Celebrity and charity often go hand in hand, but true dedication to a cause is a rarer breed. In recognition of the individuals from the film and television industry whose efforts go above and beyond, Playback has established the annual Humanitarian Award, sponsored in its inaugural year by Swarovski, whose charitable mission is to bring clean water to developing countries, with a focus on children.
Our first recipient of the Humanitarian Award is CBC’s George Stroumboulopoulos, a fixture in the Canadian television industry since 2000 and radio host since 1993. As host of George Stroumboulopoulos Tonight and The Hour prior to that, Strombo’s youthful look and vibrant personality make him a direct conduit to television’s most sought-after audience, the 18- to 34-year-olds.
An advocate for many causes throughout his career, Stroumboulopoulos was in 2011 named an Ambassador Against Hunger for the United Nations World Food Programme (WFP). The first Canadian to hold the title, Stroumboulopoulos is charged with raising awareness of global food issues with Canadians.
The UN post was not one he accepted lightly, he explains.
“It’s a humbling thing. I spent almost a year thinking about it. I wanted to carefully consider what I thought I could bring to this discussion.”
The first media personality to represent WFP, Stroumboulopoulos says his goal is largely to continue to do what he and his team at George Stroumboulopoulos Tonight already does: seek to engage audiences with the issues surrounding global food resources and contribute to the conversation on a domestic and international level.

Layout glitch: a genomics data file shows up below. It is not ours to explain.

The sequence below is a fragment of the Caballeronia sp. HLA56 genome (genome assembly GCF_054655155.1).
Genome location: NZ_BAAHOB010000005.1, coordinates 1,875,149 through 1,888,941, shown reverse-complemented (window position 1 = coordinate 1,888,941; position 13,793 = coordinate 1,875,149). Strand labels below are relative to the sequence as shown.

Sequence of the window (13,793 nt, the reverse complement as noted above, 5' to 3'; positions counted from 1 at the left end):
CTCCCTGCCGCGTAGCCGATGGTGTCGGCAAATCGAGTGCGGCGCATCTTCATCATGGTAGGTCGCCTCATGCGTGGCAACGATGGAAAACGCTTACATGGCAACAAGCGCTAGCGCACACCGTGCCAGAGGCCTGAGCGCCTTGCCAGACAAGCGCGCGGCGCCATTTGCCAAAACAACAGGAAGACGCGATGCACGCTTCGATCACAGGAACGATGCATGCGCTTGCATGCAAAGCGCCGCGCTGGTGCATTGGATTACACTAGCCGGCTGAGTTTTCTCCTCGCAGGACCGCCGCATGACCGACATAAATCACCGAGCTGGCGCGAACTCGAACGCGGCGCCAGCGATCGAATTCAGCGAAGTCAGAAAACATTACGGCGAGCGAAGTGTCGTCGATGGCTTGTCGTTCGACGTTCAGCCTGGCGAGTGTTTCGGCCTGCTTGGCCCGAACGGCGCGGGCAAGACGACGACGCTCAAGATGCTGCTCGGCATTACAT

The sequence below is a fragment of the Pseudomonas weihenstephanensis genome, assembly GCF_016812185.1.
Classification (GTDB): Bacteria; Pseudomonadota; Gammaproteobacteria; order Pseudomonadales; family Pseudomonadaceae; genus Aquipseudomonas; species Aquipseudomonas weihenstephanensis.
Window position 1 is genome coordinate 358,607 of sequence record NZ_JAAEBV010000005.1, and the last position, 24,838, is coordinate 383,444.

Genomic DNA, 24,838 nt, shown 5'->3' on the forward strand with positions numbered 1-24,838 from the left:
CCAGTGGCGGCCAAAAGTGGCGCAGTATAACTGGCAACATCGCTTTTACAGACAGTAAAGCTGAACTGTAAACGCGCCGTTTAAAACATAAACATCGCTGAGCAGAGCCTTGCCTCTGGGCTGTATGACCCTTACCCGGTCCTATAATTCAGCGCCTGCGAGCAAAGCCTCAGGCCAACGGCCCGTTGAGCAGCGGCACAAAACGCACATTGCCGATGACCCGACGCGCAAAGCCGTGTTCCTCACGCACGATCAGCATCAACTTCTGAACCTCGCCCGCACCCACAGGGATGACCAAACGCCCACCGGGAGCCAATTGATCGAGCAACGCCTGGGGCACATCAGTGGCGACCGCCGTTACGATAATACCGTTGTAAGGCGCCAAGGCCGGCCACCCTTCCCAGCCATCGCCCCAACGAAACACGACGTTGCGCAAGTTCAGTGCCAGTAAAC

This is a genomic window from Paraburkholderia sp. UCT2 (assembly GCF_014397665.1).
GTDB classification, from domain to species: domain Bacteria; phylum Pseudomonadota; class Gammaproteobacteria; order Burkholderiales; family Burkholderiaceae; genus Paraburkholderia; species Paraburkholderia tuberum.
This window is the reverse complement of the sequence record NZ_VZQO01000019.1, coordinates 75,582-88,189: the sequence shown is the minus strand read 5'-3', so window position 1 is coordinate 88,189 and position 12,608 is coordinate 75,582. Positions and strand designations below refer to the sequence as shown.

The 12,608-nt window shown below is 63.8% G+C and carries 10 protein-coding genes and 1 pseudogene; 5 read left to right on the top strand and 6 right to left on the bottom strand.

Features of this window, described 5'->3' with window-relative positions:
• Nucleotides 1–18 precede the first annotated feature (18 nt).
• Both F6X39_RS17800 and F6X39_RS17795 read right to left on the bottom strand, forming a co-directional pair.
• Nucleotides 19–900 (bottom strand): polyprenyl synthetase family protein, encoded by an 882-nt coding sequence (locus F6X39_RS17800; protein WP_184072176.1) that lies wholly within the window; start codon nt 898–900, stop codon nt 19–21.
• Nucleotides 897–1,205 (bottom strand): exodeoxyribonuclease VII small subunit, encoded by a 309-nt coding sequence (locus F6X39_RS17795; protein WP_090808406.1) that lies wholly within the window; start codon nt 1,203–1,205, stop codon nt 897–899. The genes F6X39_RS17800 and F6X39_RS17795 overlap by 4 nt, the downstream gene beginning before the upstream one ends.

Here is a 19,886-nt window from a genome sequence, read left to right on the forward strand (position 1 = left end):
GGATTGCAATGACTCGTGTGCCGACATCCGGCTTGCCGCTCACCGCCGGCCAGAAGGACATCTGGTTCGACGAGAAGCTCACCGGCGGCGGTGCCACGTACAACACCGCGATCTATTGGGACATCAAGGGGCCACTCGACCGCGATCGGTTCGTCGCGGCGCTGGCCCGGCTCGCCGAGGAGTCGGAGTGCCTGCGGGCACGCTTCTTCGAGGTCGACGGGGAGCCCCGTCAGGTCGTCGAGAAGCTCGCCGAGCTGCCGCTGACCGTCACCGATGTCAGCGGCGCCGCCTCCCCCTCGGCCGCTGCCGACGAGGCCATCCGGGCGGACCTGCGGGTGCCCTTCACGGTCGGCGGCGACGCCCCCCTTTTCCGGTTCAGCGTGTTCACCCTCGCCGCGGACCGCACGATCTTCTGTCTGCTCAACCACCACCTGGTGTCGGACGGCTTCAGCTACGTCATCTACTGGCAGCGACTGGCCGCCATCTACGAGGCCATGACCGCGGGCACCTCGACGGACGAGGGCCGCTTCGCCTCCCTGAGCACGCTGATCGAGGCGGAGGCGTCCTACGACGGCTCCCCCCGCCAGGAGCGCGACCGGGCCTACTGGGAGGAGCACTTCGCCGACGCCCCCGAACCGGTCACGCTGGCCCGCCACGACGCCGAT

In addition to domestic projects in development, Stroumboulopoulos’ international presence extends to travelling to regions where food resources are in crisis, due to external factors such as politics or as a result of natural disaster. CBC chronicled his February 2011 trip to Pakistan, where he met with locals and regional WFP workers to better understand the issues plaguing the region after the floods of 2010.
Seeing others’ experiences first-hand was a critical part of gaining insight into the effects of food crises, he says.
“A lot of what you’re doing is asking people to come along with you on a journey like this,” he explains. “So you need to go see it first-hand. You go and pick up the humanity and the nuance of the situation.”
Food and nutrition are basic human rights, he says, and he’s proud to be working with a team of people in pursuit of achieving that for all.
“To me, food aid is a health and justice issue — people having a fair shot. Everyone has a right to justice and a fair shot at life.”
Photo: CBC / George interviews local Imam, Faisal Muhammed (R), in Kishawra, on 25 February, 2011, in the Swat Valley, Pakistan. The Taliban burnt down his family home, killing his 7 y/o daughter in the process, after her refused to submit to their rule and the townspeople rebelled.